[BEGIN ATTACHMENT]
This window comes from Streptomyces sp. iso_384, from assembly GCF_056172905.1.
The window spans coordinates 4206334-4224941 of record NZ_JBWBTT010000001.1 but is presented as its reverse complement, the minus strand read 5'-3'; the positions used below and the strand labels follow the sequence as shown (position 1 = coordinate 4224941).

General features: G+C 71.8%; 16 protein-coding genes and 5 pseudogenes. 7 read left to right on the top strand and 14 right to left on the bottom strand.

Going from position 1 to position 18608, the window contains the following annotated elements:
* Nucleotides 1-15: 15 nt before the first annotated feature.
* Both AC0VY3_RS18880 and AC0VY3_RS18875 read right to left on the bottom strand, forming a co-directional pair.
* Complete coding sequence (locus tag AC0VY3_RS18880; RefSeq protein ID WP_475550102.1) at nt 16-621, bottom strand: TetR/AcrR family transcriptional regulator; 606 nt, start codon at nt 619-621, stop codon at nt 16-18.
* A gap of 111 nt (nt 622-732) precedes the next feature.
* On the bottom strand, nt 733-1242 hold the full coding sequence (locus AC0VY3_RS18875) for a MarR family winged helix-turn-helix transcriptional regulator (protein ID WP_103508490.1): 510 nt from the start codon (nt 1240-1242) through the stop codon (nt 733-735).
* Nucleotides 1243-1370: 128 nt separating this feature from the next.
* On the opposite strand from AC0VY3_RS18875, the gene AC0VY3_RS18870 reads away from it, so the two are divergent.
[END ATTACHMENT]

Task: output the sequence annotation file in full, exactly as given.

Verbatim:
This window comes from Streptomyces sp. iso_384, from assembly GCF_056172905.1.
The window spans coordinates 4206334-4224941 of record NZ_JBWBTT010000001.1 but is presented as its reverse complement, the minus strand read 5'-3'; the positions used below and the strand labels follow the sequence as shown (position 1 = coordinate 4224941).

General features: G+C 71.8%; 16 protein-coding genes and 5 pseudogenes. 7 read left to right on the top strand and 14 right to left on the bottom strand.

Going from position 1 to position 18608, the window contains the following annotated elements:
* Nucleotides 1-15: 15 nt before the first annotated feature.
* Both AC0VY3_RS18880 and AC0VY3_RS18875 read right to left on the bottom strand, forming a co-directional pair.
* Complete coding sequence (locus tag AC0VY3_RS18880; RefSeq protein ID WP_475550102.1) at nt 16-621, bottom strand: TetR/AcrR family transcriptional regulator; 606 nt, start codon at nt 619-621, stop codon at nt 16-18.
* A gap of 111 nt (nt 622-732) precedes the next feature.
* On the bottom strand, nt 733-1242 hold the full coding sequence (locus AC0VY3_RS18875) for a MarR family winged helix-turn-helix transcriptional regulator (protein ID WP_103508490.1): 510 nt from the start codon (nt 1240-1242) through the stop codon (nt 733-735).
* Nucleotides 1243-1370: 128 nt separating this feature from the next.
* On the opposite strand from AC0VY3_RS18875, the gene AC0VY3_RS18870 reads away from it, so the two are divergent.